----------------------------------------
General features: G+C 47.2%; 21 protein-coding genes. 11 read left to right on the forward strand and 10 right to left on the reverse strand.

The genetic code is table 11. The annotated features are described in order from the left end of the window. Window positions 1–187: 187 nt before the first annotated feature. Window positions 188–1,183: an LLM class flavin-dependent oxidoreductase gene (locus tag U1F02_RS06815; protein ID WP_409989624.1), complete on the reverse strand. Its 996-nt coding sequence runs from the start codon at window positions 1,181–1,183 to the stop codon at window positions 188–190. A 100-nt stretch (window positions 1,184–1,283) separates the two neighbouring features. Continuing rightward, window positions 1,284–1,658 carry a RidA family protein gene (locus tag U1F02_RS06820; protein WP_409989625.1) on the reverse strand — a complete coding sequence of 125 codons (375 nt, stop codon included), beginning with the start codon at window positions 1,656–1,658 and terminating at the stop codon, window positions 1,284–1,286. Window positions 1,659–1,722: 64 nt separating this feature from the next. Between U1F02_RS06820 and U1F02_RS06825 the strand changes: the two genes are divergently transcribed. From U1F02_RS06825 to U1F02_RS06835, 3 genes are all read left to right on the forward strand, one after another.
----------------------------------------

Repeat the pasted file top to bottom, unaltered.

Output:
General features: G+C 47.2%; 21 protein-coding genes. 11 read left to right on the forward strand and 10 right to left on the reverse strand.

The genetic code is table 11. The annotated features are described in order from the left end of the window. Window positions 1–187: 187 nt before the first annotated feature. Window positions 188–1,183: an LLM class flavin-dependent oxidoreductase gene (locus tag U1F02_RS06815; protein ID WP_409989624.1), complete on the reverse strand. Its 996-nt coding sequence runs from the start codon at window positions 1,181–1,183 to the stop codon at window positions 188–190. A 100-nt stretch (window positions 1,184–1,283) separates the two neighbouring features. Continuing rightward, window positions 1,284–1,658 carry a RidA family protein gene (locus tag U1F02_RS06820; protein WP_409989625.1) on the reverse strand — a complete coding sequence of 125 codons (375 nt, stop codon included), beginning with the start codon at window positions 1,656–1,658 and terminating at the stop codon, window positions 1,284–1,286. Window positions 1,659–1,722: 64 nt separating this feature from the next. Between U1F02_RS06820 and U1F02_RS06825 the strand changes: the two genes are divergently transcribed. From U1F02_RS06825 to U1F02_RS06835, 3 genes are all read left to right on the forward strand, one after another.